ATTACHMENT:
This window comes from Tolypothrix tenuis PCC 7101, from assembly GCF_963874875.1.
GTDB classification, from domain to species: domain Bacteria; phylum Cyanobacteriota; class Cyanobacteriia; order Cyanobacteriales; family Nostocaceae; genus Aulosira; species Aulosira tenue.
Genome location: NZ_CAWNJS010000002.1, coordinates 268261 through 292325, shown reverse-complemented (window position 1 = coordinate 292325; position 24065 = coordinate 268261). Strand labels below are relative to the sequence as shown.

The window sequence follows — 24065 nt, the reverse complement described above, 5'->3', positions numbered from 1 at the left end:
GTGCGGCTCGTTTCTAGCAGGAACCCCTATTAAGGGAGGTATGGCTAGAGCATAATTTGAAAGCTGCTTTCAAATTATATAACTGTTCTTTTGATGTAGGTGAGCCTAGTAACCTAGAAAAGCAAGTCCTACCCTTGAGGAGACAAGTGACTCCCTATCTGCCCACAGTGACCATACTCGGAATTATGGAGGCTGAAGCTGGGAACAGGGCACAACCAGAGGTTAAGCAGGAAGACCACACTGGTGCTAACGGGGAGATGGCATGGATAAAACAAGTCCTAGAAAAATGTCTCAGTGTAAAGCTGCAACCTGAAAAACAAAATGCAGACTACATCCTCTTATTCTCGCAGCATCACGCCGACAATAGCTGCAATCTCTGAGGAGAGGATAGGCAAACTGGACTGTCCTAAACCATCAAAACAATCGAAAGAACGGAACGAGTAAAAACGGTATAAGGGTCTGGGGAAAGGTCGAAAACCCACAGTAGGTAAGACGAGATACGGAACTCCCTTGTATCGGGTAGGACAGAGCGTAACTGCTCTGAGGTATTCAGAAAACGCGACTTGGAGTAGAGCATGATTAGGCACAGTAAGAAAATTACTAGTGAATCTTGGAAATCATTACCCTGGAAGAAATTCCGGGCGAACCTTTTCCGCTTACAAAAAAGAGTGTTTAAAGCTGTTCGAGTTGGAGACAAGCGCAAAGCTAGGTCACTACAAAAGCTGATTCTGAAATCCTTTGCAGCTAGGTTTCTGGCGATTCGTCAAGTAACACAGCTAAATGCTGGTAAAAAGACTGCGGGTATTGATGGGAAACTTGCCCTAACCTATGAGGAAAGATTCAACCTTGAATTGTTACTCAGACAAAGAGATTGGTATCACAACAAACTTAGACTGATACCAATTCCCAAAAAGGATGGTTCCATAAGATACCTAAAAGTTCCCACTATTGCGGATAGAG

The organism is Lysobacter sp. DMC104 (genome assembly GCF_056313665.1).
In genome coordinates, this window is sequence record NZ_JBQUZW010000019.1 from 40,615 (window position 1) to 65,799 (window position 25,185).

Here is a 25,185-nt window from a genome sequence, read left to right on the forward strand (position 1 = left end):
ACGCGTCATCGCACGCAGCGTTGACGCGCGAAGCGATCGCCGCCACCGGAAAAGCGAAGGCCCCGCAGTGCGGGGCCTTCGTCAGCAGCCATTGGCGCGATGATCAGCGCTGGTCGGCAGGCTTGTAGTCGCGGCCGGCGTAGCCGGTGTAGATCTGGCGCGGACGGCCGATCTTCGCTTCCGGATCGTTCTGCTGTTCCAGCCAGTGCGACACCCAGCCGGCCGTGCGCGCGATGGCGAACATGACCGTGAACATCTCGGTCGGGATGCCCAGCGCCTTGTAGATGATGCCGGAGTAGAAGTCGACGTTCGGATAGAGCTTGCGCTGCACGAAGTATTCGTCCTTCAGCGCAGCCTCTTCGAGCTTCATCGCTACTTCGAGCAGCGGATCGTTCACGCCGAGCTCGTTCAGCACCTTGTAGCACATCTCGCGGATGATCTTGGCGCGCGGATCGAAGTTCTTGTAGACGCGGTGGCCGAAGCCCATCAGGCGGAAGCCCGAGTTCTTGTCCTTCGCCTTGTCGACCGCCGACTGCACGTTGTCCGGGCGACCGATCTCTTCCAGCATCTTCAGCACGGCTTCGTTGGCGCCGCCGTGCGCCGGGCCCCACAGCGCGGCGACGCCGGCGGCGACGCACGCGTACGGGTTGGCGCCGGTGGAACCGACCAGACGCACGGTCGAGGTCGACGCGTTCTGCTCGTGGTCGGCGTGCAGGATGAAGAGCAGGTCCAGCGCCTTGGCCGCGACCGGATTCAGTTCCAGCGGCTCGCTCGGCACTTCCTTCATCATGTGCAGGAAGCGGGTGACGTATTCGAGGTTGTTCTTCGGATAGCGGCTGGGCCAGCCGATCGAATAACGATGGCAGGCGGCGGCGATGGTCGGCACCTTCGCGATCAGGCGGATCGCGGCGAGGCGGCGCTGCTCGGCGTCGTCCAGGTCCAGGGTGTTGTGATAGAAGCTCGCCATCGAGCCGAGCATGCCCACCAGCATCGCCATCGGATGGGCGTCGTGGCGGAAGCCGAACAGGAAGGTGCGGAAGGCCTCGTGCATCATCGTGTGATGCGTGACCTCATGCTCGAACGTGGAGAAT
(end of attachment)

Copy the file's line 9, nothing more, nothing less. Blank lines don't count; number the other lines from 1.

ACGCGTCATCGCACGCAGCGTTGACGCGCGAAGCGATCGCCGCCACCGGAAAAGCGAAGGCCCCGCAGTGCGGGGCCTTCGTCAGCAGCCATTGGCGCGATGATCAGCGCTGGTCGGCAGGCTTGTAGTCGCGGCCGGCGTAGCCGGTGTAGATCTGGCGCGGACGGCCGATCTTCGCTTCCGGATCGTTCTGCTGTTCCAGCCAGTGCGACACCCAGCCGGCCGTGCGCGCGATGGCGAACATGACCGTGAACATCTCGGTCGGGATGCCCAGCGCCTTGTAGATGATGCCGGAGTAGAAGTCGACGTTCGGATAGAGCTTGCGCTGCACGAAGTATTCGTCCTTCAGCGCAGCCTCTTCGAGCTTCATCGCTACTTCGAGCAGCGGATCGTTCACGCCGAGCTCGTTCAGCACCTTGTAGCACATCTCGCGGATGATCTTGGCGCGCGGATCGAAGTTCTTGTAGACGCGGTGGCCGAAGCCCATCAGGCGGAAGCCCGAGTTCTTGTCCTTCGCCTTGTCGACCGCCGACTGCACGTTGTCCGGGCGACCGATCTCTTCCAGCATCTTCAGCACGGCTTCGTTGGCGCCGCCGTGCGCCGGGCCCCACAGCGCGGCGACGCCGGCGGCGACGCACGCGTACGGGTTGGCGCCGGTGGAACCGACCAGACGCACGGTCGAGGTCGACGCGTTCTGCTCGTGGTCGGCGTGCAGGATGAAGAGCAGGTCCAGCGCCTTGGCCGCGACCGGATTCAGTTCCAGCGGCTCGCTCGGCACTTCCTTCATCATGTGCAGGAAGCGGGTGACGTATTCGAGGTTGTTCTTCGGATAGCGGCTGGGCCAGCCGATCGAATAACGATGGCAGGCGGCGGCGATGGTCGGCACCTTCGCGATCAGGCGGATCGCGGCGAGGCGGCGCTGCTCGGCGTCGTCCAGGTCCAGGGTGTTGTGATAGAAGCTCGCCATCGAGCCGAGCATGCCCACCAGCATCGCCATCGGATGGGCGTCGTGGCGGAAGCCGAACAGGAAGGTGCGGAAGGCCTCGTGCATCATCGTGTGATGCGTGACCTCATGCTCGAACGTGGAGAAT